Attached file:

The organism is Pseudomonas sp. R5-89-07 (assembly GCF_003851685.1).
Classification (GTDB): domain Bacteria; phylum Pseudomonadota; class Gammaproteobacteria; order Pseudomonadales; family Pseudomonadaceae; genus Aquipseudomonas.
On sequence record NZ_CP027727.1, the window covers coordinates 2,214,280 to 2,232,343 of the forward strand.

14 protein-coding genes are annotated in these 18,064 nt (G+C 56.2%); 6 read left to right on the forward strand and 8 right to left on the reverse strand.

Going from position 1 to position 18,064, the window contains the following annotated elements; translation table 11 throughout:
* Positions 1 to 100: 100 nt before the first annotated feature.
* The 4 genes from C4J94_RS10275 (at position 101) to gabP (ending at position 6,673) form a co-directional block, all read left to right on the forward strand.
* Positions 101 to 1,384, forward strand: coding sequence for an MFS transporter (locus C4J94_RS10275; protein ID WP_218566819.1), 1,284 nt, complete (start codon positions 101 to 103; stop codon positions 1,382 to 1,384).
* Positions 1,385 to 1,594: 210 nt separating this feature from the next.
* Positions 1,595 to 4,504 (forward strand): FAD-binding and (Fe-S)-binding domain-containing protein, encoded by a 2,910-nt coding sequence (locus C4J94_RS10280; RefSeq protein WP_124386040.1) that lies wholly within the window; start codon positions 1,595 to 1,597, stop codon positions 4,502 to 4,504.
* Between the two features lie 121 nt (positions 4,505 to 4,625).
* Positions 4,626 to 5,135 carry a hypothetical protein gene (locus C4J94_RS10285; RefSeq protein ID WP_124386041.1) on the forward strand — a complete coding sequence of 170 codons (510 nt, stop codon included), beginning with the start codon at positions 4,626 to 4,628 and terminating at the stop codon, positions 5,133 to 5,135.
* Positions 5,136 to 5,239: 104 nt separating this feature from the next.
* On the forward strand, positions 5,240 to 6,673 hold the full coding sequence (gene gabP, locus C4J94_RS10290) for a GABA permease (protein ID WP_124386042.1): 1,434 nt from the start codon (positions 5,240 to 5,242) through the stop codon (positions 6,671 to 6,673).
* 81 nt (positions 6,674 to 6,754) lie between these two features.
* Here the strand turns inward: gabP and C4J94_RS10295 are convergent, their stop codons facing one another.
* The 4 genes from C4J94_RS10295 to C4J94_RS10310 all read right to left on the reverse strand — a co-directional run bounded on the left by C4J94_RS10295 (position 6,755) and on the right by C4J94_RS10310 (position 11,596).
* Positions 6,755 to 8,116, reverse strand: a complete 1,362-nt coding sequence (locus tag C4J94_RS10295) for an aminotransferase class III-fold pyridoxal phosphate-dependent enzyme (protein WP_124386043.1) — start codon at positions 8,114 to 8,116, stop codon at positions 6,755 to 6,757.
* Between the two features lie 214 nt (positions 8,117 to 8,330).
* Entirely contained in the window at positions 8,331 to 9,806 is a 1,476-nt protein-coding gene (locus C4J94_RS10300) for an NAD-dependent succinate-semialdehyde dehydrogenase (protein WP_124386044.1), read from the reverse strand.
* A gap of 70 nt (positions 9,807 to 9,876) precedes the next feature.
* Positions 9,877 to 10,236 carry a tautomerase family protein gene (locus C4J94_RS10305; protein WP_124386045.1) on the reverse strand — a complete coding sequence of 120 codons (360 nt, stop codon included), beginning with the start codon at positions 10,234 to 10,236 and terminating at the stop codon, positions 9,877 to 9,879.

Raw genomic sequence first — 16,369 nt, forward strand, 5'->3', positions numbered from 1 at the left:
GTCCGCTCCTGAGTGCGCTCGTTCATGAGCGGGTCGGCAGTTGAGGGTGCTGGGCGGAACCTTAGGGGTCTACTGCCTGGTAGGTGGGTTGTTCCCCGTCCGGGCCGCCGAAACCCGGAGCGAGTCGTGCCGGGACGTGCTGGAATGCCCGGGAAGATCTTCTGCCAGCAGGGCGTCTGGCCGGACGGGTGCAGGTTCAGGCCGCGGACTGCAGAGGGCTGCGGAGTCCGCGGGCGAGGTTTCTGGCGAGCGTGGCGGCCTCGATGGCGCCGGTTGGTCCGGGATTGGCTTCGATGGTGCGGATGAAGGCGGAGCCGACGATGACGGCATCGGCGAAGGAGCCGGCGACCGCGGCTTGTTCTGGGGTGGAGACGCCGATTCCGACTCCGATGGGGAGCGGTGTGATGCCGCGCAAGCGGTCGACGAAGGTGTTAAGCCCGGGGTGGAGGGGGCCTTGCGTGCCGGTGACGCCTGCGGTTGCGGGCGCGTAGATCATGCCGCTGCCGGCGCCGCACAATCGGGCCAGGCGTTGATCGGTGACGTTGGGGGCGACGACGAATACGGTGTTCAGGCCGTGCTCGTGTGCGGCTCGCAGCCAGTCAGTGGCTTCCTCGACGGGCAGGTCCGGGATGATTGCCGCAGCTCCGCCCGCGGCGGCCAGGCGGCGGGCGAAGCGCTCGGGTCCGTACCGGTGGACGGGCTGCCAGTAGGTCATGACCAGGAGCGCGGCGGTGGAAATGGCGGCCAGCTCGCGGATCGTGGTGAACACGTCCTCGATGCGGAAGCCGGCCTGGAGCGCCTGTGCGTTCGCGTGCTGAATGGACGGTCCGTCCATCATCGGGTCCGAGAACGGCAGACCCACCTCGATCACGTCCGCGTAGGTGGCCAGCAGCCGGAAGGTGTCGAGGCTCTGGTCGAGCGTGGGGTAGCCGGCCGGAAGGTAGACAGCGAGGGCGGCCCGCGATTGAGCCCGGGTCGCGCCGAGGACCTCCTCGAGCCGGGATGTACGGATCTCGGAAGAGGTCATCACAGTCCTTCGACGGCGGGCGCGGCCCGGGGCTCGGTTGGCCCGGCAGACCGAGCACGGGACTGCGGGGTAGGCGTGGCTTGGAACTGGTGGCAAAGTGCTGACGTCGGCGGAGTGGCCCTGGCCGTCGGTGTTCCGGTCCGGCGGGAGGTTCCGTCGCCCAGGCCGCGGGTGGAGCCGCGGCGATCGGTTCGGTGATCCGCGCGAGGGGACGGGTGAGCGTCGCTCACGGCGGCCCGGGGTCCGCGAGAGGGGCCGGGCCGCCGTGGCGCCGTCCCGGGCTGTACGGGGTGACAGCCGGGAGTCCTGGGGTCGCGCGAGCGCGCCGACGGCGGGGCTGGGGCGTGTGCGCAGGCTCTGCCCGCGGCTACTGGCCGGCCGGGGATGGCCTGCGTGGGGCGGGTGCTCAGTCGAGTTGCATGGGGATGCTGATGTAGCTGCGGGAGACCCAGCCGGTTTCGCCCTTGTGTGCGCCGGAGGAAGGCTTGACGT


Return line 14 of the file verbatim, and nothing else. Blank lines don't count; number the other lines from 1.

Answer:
* On the forward strand, positions 5,240 to 6,673 hold the full coding sequence (gene gabP, locus C4J94_RS10290) for a GABA permease (protein ID WP_124386042.1): 1,434 nt from the start codon (positions 5,240 to 5,242) through the stop codon (positions 6,671 to 6,673).